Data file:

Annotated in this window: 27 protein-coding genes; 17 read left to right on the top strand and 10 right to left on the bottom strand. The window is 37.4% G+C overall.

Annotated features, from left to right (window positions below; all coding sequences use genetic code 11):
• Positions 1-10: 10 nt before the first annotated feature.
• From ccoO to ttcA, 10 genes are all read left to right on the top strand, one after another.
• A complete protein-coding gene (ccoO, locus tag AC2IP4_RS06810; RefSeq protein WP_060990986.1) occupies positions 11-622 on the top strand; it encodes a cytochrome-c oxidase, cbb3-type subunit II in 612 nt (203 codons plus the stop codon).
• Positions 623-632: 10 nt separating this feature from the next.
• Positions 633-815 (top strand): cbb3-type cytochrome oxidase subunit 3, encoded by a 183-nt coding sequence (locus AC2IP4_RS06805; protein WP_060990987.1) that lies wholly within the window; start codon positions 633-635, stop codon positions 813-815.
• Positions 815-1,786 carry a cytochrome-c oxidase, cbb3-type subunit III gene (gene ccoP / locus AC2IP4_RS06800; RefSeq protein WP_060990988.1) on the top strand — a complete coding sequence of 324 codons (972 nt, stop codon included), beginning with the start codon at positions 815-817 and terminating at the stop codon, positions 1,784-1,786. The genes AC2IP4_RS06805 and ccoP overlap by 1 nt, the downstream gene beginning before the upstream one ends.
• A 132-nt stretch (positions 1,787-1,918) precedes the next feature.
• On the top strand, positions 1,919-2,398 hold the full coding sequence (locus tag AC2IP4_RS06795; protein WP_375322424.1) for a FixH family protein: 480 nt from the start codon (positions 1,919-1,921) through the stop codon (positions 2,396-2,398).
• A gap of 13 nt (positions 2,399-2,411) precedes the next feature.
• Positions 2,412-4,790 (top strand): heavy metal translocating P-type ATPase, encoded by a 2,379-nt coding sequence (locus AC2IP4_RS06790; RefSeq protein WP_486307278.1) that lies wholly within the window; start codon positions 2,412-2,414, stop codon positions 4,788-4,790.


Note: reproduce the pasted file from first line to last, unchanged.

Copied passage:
Annotated in this window: 27 protein-coding genes; 17 read left to right on the top strand and 10 right to left on the bottom strand. The window is 37.4% G+C overall.

Annotated features, from left to right (window positions below; all coding sequences use genetic code 11):
• Positions 1-10: 10 nt before the first annotated feature.
• From ccoO to ttcA, 10 genes are all read left to right on the top strand, one after another.
• A complete protein-coding gene (ccoO, locus tag AC2IP4_RS06810; RefSeq protein WP_060990986.1) occupies positions 11-622 on the top strand; it encodes a cytochrome-c oxidase, cbb3-type subunit II in 612 nt (203 codons plus the stop codon).
• Positions 623-632: 10 nt separating this feature from the next.
• Positions 633-815 (top strand): cbb3-type cytochrome oxidase subunit 3, encoded by a 183-nt coding sequence (locus AC2IP4_RS06805; protein WP_060990987.1) that lies wholly within the window; start codon positions 633-635, stop codon positions 813-815.
• Positions 815-1,786 carry a cytochrome-c oxidase, cbb3-type subunit III gene (gene ccoP / locus AC2IP4_RS06800; RefSeq protein WP_060990988.1) on the top strand — a complete coding sequence of 324 codons (972 nt, stop codon included), beginning with the start codon at positions 815-817 and terminating at the stop codon, positions 1,784-1,786. The genes AC2IP4_RS06805 and ccoP overlap by 1 nt, the downstream gene beginning before the upstream one ends.
• A 132-nt stretch (positions 1,787-1,918) precedes the next feature.
• On the top strand, positions 1,919-2,398 hold the full coding sequence (locus tag AC2IP4_RS06795; protein WP_375322424.1) for a FixH family protein: 480 nt from the start codon (positions 1,919-1,921) through the stop codon (positions 2,396-2,398).
• A gap of 13 nt (positions 2,399-2,411) precedes the next feature.
• Positions 2,412-4,790 (top strand): heavy metal translocating P-type ATPase, encoded by a 2,379-nt coding sequence (locus AC2IP4_RS06790; RefSeq protein WP_486307278.1) that lies wholly within the window; start codon positions 2,412-2,414, stop codon positions 4,788-4,790.